Culling the Classics: 'The Bell Jar' by Sylvia Plath
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The Bell Jar by Sylvia Plath (Heinemann, 1963)
The first paperback edition, brought out in 1972, sold out the first printing of 375,000 copies in a month, and since then trade has been brisk. Total copies sold must number in the millions.
The Spoiler-Free Skinny
Esther Greenwood, a 20 year old college student, wins a summer internship to Ladies’ Day magazine. During that 1950s summer in New York, oppressed by stifling weather, stifling social norms and the impending execution of the Rosenberg’s for treason, Esther’s mental health slowly deteriorates.
You’ll Love It
The Bell Jar isn’t long and it isn’t complicated and it also has the virtue of not starring Holden Caulfield. Plath is very good at conjuring up the etiquette-laden atmosphere of the post-War era, when women were being forced back into the home practically at bayonet-point after the brief liberation of the war years, making it a must-read for anyone interested in how women still manage, 50 years later, to earn 25% less than men in comparable jobs.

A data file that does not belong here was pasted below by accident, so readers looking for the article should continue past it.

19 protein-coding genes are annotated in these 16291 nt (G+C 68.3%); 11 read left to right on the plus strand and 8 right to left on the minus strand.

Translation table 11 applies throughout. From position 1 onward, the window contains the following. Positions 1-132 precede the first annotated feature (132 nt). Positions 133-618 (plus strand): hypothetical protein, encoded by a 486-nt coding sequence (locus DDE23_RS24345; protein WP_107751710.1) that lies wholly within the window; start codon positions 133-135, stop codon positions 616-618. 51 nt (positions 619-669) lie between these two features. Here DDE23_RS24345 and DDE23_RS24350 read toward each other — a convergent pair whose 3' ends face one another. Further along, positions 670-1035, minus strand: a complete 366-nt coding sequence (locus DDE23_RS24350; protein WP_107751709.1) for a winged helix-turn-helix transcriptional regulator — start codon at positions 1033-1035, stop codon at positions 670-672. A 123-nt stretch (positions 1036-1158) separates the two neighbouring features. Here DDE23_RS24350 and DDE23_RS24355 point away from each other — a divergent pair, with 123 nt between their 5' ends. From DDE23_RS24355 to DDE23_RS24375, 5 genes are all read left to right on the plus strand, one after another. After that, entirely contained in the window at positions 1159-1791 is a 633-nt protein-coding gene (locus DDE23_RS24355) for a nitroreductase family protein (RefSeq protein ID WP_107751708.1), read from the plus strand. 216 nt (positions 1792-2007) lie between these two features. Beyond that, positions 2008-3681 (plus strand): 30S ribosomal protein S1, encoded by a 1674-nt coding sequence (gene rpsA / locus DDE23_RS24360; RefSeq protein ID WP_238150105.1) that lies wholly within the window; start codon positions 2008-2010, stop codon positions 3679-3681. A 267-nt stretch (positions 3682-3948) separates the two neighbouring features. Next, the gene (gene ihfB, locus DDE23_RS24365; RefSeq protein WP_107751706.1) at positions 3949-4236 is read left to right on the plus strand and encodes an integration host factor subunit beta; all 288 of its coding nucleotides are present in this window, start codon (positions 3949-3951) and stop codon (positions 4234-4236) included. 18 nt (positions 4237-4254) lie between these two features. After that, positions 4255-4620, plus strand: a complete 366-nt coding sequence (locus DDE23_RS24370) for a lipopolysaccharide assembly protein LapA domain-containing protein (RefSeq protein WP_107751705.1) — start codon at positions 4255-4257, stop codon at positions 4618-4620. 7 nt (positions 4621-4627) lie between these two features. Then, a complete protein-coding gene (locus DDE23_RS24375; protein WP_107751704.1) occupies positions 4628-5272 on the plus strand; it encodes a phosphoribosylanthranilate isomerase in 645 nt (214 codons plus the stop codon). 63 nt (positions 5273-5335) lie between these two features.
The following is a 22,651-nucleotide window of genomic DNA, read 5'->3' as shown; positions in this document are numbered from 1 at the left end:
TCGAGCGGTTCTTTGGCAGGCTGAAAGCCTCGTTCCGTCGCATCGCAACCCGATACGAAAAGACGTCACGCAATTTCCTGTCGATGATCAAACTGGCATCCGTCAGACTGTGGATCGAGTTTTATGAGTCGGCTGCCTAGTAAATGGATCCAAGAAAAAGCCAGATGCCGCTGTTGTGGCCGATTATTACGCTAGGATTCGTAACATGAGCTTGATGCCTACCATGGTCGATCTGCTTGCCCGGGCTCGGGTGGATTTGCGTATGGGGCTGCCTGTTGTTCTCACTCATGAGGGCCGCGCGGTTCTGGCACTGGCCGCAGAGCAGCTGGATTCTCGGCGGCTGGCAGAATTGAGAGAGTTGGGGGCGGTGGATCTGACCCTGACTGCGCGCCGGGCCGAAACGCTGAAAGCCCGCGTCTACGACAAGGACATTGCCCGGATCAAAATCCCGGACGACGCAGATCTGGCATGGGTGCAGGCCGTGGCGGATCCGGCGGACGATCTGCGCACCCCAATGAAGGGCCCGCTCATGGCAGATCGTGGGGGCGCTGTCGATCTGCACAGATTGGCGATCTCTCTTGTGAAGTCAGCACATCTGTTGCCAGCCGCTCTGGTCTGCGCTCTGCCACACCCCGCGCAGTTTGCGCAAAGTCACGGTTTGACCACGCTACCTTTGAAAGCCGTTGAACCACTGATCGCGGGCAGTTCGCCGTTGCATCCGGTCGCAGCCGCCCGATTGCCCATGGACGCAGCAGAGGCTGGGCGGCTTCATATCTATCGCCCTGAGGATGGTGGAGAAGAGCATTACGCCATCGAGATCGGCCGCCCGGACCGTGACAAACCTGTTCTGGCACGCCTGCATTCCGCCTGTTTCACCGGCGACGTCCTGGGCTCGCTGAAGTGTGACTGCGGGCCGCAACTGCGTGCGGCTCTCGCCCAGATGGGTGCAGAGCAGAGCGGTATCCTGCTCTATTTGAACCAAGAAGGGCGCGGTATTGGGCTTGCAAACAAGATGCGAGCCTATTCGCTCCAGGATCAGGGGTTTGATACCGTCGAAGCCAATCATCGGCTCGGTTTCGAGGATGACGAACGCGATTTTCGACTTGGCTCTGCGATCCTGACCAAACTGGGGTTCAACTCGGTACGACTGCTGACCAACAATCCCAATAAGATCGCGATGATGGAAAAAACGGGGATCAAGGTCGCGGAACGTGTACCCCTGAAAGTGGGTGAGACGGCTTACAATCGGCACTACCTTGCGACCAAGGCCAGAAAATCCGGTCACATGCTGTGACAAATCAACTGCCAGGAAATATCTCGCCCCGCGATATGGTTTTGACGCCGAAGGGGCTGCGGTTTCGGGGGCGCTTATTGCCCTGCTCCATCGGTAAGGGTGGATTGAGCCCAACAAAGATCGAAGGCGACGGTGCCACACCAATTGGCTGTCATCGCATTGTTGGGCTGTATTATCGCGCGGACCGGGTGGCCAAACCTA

You’ll Loathe It
Putting aside its position as a piece of social history, The Bell Jar might not inflict Holden on you, but Esther has to come a close second in the irritation-stakes. Esther is a frayed bundle of nerve-endings, possessor of All The Emotions, incapable of not taking every tiny little thing to heart. Introspective doesn’t do justice to Esther’s minute examination of her inner state, and while some of the events described have a comic edge, especially early on in the narrative, as Esther becomes acquainted with Ladies’ Day and its entourage, latter sections are painfully overwrought.
Read It Or Leave It?
Read it because of Plath’s language. Very few writers have her command, accuracy and confidence with words. She excelled as a poet (according to those who know – I’m not a fan) and this is her only venture into prose.
If you want to read one book about adolescent angst and no more (for which I could not blame you) then make that book The Bell Jar. It outclasses Catcher in the Rye for linguistic stylishness and avoids the plonking Messages of I Never Promised You a Rose Garden or Go Ask Alice. It’s less funny and pointed than Rae Earl’s excellent My Mad Fat Diary or Stephen Cbosky’s The Perks of Being a Wallflower, but The Bell Jar also acts as a social document of a time when respectable women were expected to wear white gloves and a hat on Sundays, and having an opinion which differed from that of a man was practically a criminal offense. But The Bell Jar is one of those books best left until you’re safely past the storms of adolescence and early adulthood. Probably because you can’t read it without knowing something of Plath’s own tragic history, encountering The Bell Jar at an impressionable age might lead you into the trap of taking yourself way too seriously, a disease it can take years to recover from.
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